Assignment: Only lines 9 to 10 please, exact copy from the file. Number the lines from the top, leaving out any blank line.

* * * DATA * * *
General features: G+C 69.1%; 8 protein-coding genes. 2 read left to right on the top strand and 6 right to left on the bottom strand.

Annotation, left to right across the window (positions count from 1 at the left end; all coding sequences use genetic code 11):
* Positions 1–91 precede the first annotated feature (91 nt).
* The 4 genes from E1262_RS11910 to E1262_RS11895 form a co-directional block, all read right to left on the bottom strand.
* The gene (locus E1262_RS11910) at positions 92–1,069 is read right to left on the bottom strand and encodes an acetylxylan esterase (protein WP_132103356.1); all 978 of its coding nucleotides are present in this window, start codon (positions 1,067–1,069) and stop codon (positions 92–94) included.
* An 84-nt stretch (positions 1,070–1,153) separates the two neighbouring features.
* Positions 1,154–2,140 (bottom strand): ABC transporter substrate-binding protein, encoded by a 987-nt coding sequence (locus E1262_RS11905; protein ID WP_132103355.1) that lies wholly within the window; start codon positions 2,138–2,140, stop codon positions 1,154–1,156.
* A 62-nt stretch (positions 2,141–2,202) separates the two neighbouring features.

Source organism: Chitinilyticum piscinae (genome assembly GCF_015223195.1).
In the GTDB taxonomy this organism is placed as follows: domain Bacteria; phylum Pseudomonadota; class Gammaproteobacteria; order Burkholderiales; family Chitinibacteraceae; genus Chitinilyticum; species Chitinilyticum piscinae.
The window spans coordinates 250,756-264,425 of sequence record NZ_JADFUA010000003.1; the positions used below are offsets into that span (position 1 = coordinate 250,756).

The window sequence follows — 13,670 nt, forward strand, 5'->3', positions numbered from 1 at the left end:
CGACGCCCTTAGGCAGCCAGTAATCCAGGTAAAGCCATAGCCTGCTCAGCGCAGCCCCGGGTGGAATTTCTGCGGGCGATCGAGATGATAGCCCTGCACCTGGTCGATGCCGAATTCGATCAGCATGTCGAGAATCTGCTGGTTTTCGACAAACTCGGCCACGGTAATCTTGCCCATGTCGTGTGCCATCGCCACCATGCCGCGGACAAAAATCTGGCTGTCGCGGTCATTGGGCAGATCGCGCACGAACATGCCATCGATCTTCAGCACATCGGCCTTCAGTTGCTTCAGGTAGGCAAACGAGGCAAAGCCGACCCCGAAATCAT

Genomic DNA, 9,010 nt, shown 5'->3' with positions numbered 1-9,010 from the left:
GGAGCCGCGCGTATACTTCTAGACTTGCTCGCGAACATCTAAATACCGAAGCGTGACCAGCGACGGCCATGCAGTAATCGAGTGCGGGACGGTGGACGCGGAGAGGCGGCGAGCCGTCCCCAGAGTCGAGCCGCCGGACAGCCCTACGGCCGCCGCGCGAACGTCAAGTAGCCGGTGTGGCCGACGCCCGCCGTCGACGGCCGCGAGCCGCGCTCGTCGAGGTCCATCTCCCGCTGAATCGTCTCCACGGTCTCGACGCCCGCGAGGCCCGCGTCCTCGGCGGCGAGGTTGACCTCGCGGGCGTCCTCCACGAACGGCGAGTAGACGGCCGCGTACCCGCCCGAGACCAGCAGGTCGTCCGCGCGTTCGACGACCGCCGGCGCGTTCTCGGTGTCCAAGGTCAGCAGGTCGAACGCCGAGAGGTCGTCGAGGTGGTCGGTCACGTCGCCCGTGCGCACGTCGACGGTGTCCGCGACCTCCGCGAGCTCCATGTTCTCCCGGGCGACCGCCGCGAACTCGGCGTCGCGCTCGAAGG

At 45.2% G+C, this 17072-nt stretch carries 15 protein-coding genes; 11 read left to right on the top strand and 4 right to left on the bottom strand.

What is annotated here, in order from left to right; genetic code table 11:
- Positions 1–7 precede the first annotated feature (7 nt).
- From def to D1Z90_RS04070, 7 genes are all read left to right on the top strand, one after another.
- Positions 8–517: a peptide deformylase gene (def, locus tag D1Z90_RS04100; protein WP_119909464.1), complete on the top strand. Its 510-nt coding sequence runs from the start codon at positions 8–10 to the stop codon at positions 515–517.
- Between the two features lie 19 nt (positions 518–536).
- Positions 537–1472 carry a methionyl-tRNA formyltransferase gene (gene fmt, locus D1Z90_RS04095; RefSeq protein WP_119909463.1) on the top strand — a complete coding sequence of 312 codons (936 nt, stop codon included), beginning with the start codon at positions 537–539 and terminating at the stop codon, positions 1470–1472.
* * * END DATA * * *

Source organism: Chitinilyticum piscinae (genome assembly GCF_015223195.1).
In the GTDB taxonomy this organism is placed as follows: domain Bacteria; phylum Pseudomonadota; class Gammaproteobacteria; order Burkholderiales; family Chitinibacteraceae; genus Chitinilyticum; species Chitinilyticum piscinae.